The Value of Persisting with Therapy: The Journey to Lasting Change

Natalie Buchwald, LMHCTherapy

Starting therapy is a courageous step toward improving your mental and emotional well-being. However, as with any worthwhile endeavor, it requires persistence, patience, and a commitment to your goals.

Therapy is not a quick fix but a journey of gradual, meaningful change.

This post is designed to inspire and motivate you to keep going. Even when challenges arise. And to help you understand the profound long-term benefits of staying committed to your therapeutic journey. By embracing resilience, setting clear goals, and adopting a growth mindset, you can achieve lasting transformation and lead a fulfilling life.

I. The power of Persistence in therapy

    Persistence in psychology is the continued effort to achieve a goal despite obstacles, failures, or setbacks.

    In therapy, persistence means showing up for sessions every week, even when it’s tough or inconvenient.

    Therapy is a journey, not a destination.

    It’s about making small, incremental changes that add up over time, rather than expecting instant transformation. This gradual approach leads to profound and lasting change. When you commit to showing up for your sessions, even when you don’t feel like it, you’re investing in your future well-being.

    A. Set Goals and Remember Your Purpose

      You’ve decided to go to therapy with specific goals in mind. When you feel like giving up, remember why you first decided to start therapy. This sense of purpose is key to sticking with it, even when life makes it more challenging to honor your commitment to therapy and self-care.

      Tips for Staying Motivated:

      • Set Clear, Achievable Goals: Work with your therapist to define what you want to accomplish.
      • Break Down Goals into Smaller Steps: Focus on small victories you can accomplish every day to keep momentum.
      • Reflect on Progress: Regularly review your achievements and reassess your goals with your therapist.

      B. Adopt a Growth Mindset

      A growth mindset involves recognizing your capacity to tolerate negativity as a sign of strength. It’s about believing that you can learn and grow from every experience, especially the challenging ones. In contrast, a defeated mindset views negative events as setbacks and dwells on them.

      By adopting a growth mindset, you transform hardships into opportunities for growth, ultimately building your resilience.

      Practical Tips for a Growth Mindset:

      • Embrace Curiosity: Be open to discovering new things about yourself.
      • Look for the Silver Linings: Identify the positive aspects you can take from each situation.
      • Celebrate Small Wins: Acknowledge and reward yourself for progress, no matter how small.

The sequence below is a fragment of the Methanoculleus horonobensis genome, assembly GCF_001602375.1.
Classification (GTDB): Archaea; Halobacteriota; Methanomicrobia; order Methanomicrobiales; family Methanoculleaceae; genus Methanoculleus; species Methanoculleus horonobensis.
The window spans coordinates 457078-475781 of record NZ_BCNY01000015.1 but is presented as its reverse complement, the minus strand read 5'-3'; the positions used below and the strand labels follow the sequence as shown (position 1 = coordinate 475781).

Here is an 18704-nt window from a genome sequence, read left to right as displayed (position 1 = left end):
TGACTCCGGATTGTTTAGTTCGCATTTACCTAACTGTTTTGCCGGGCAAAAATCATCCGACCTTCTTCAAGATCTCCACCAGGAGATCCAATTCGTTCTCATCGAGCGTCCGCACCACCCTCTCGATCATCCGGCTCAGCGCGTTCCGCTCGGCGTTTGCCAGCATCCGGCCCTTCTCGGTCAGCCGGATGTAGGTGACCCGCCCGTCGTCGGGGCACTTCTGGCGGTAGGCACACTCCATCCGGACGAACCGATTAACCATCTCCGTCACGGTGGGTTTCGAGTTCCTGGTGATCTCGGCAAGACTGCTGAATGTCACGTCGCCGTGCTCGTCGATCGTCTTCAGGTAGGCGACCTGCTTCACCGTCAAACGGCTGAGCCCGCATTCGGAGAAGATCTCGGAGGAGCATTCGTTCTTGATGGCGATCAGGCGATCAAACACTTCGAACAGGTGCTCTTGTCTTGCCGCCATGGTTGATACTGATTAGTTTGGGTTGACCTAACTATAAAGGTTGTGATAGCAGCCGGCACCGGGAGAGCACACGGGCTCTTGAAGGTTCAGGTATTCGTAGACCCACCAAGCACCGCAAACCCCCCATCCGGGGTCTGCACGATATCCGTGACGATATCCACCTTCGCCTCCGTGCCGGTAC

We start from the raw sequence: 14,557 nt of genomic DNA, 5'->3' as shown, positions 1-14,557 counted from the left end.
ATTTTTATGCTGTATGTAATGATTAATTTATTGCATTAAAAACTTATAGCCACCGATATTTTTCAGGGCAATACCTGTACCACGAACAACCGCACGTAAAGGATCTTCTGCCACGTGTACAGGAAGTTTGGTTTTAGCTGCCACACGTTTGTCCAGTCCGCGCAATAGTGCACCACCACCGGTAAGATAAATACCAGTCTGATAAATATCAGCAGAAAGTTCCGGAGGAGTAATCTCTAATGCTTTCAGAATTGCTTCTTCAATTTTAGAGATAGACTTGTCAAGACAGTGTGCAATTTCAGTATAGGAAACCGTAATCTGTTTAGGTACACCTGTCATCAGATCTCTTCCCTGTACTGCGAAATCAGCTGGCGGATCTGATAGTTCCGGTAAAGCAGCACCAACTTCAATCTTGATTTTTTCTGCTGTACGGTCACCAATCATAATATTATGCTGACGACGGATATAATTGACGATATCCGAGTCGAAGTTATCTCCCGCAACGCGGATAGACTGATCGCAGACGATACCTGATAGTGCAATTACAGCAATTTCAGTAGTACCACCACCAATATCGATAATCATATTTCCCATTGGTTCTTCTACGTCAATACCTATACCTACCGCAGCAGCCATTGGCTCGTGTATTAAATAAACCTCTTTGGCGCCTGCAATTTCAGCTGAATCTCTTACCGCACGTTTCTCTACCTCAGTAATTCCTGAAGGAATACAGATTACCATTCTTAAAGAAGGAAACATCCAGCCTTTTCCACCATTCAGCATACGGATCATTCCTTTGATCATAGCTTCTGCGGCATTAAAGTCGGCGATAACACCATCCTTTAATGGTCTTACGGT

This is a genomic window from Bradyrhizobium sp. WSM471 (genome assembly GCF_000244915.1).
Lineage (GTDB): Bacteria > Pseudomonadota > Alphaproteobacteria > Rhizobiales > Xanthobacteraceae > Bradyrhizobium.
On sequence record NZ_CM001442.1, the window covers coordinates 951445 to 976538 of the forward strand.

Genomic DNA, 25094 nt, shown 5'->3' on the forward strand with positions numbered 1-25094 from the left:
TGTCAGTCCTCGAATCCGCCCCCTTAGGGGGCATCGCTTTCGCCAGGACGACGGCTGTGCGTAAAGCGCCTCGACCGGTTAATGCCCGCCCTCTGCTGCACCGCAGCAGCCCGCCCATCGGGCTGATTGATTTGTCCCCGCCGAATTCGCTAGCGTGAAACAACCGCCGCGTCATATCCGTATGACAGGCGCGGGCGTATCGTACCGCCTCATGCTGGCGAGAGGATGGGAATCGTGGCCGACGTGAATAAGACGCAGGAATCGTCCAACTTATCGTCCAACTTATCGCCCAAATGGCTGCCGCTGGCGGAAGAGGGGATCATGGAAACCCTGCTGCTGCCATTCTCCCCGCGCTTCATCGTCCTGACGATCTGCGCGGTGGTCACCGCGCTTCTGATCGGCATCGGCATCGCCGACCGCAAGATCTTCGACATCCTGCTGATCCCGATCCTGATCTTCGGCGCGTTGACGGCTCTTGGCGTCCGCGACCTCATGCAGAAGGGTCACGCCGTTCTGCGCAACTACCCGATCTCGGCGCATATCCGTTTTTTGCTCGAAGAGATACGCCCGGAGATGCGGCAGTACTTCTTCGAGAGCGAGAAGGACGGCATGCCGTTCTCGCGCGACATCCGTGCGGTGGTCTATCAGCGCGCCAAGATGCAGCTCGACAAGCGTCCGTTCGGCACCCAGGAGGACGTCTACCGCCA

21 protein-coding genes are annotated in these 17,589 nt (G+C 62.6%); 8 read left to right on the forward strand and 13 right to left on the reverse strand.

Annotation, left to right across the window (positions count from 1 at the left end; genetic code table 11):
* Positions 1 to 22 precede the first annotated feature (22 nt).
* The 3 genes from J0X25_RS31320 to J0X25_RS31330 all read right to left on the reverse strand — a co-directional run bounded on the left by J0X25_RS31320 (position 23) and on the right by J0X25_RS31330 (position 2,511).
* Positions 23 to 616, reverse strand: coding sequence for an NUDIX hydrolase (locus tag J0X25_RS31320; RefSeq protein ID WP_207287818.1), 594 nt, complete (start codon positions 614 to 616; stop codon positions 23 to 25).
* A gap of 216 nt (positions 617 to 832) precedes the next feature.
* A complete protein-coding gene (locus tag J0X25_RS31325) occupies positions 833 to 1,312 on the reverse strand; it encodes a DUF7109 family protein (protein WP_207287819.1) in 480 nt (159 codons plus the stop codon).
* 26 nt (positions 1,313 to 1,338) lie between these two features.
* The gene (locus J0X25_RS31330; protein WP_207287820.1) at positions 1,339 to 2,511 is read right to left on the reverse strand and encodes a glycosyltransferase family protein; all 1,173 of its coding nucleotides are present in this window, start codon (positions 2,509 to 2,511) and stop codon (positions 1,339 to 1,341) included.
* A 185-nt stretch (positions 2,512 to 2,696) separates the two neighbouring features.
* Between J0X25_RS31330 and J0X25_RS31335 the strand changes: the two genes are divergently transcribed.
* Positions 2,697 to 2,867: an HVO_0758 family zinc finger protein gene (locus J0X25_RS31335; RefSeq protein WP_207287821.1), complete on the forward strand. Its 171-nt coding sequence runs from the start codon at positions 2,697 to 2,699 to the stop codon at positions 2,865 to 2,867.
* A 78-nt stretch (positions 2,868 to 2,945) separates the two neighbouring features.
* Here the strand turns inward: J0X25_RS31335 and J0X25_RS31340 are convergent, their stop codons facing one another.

C. Incremental Change Over Radical Shifts

      Therapy is not about making radical, unsustainable changes in your life. Instead, it’s about moving the needle bit by bit. Slow, incremental change is often more effective and lasting than drastic shifts. By embracing this approach, you can create a solid foundation for continued growth and improvement.

      The Power of Showing Up

      One of the most challenging aspects of therapy is showing up, especially when you don’t want to. It’s during these times that you might experience the most significant breakthroughs.

      By challenging yourself to do the hard things, you build resilience, gain control, and develop discipline over your life.

      II. Cultivating Resilience: the Key to Lasting Change

      A. Resilience: A Measure of Health

          One of the key benefits of persisting with therapy is the development of resilience.

          Resilience is the ability to bounce back from setbacks and continue moving forward, even in the face of adversity. It’s a measure of your mental and emotional health.

          By persistently working through your challenges in therapy, you build resilience, which helps you handle future difficulties with greater ease and confidence.

          B. Relentless Self-Discipline

          Staying committed to therapy requires self-discipline. It’s about scheduling time to work on things that are not working. Its about facing reality head on, instead of distracting yourself.

          This self-discipline might feel like suffering at times, but it’s crucial for your growth. On the other side of this discomfort lies a stronger, more resilient you.

          C. Developing a Can-Do Attitude

          Doing hard things helps you develop a can-do attitude. It’s about creating a positive dialogue with yourself and overcoming negative self-talk. We are often our own worst critics, but therapy provides a space to address and challenge these doubts.

          Whatever your objectives in therapy, you can achieve them as long as you persist.

          D. Committing to Your Best Life

          Committing to therapy means holding yourself accountable to your goals. It’s a big step toward advancing in the direction of emotional and mental well-being.

          By showing up every week, you’re actively working toward living a life that aligns with your values and aspirations.

          E. Sustainable Change Through Persistence